Scientists agree extreme weather will become more common if the planet is allowed to grow hotter. But researchers at the University of Reading have now found summers in Europe will become more complicated, with more unusually hot and cold days. In a study published in Nature Geoscience on May 18, the researchers analysed how global warming will affect summer and winter temperatures in the Northern Hemisphere.
In the summer, the researchers predict temperature fluctuations will become more unpredictable across Europe, with days that are hotter and colder than the average.
In the winter, unusually warm days will likely become less common and unusually cold ones will become even rarer.
Lead author Dr Talia Tamarin-Brodsky said: “Previous studies have assumed that hot and cold variations around the warmer future average temperature will be affected equally.
“However, our research shows this is not the case.
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“In Europe, there will be more days in summer that are noticeably hotter or colder than average as temperatures vary more.
“In winter, colder than average days will become less likely over most of the Northern Hemisphere, which means that when they do come they will be even further from what we are used to, making it more difficult for human infrastructure, and the natural world, to cope.”
Researchers at Rutgers University have warned in March up to 1.2 billion people will suffer from global warming-related heat stress.
Another study published by researchers at the University of Exeter in May this year found up to 3.5 billion people will live in unbearable heat by 2070.
In Europe, there will be more days in summer that are noticeably hotter or colder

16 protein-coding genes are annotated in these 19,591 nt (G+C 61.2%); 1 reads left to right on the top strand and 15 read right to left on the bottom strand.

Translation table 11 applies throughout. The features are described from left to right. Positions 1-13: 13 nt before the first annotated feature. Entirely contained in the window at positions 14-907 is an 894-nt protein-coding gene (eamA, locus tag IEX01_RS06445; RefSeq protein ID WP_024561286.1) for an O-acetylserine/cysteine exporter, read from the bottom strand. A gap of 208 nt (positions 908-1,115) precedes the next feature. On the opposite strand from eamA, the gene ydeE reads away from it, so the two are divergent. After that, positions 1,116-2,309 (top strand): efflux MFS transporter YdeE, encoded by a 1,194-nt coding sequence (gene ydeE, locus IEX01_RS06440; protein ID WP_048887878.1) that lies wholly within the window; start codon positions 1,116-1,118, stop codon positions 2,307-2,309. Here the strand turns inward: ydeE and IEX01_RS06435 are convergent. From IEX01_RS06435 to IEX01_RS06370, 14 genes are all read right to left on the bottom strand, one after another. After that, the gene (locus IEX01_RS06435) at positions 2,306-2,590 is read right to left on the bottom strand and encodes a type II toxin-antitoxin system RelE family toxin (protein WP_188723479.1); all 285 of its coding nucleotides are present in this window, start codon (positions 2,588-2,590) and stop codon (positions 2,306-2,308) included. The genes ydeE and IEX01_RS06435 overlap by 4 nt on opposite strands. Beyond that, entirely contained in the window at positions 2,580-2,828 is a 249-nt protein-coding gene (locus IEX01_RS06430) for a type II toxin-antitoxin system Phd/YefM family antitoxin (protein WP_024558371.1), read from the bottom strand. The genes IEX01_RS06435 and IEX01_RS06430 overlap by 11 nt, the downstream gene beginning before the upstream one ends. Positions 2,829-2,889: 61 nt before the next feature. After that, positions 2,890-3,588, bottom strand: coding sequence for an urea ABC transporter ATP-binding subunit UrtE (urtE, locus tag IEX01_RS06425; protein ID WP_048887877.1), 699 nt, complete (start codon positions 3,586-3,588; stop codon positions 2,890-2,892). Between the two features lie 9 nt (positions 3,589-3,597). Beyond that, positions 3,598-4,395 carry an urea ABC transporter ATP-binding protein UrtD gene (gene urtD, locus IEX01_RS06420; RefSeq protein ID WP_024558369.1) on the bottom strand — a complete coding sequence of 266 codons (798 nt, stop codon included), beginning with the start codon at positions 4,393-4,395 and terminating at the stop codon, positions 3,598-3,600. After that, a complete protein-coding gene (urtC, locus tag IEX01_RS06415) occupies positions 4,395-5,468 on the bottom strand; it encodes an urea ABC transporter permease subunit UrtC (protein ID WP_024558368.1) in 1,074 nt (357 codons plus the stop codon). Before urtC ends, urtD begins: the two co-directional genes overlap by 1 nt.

Dr Talia Tamarin-Brodsky, Univeristy of Reading
According to the new study, regional warming patterns in Europe will also affect neighbouring regions as hot and cold masses of air are carried around.
As a result, the researchers predict different temperature deviations in different parts of the world.
Dr Tamarin-Brodsky said: “We may be able to get used to a warmer world, but more apparent temperature fluctuations from the average could present risks to our health, agriculture and infrastructure, as well as to the natural world
“It is therefore important to understand how regular and how severe these temperature deviations will be at different regions and times of year to help plan and prepare to climate change.”
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In their study, the researchers wrote: “Our findings suggest that the world may experience not only a warmer mean climate in the coming decades, but also changes in the likelihood of temperature anomalies within that climate.”
According to the Met Office, extreme weather events linked to climate change threaten “severe impacts” on society and ecosystems.
The effects of climate change have been studied since the 1950s and are at the heart of The Intergovernmental Panel on Climate Change (IPCC).
In 2018, the IPCC published a report urging world leaders to curb their countries’ greenhouse emissions to limit global warming to between 1.5C and 2C of pre-industrial levels.
Debra Roberts, one fo the six IPCC co-chairs, said at the time: “It’s a line in the sand and what it says to our species is that this is the moment and we must act now.
“This is the largest clarion bell from the science community and I hope it mobilises people and dents the mood of complacency.”
The report was based on some 6,000 peer-reviewed studies.
In January 2019, the planet was already 1.15C above the pre-industrial average and was branded the second-hottest year on record, just behind 2016.
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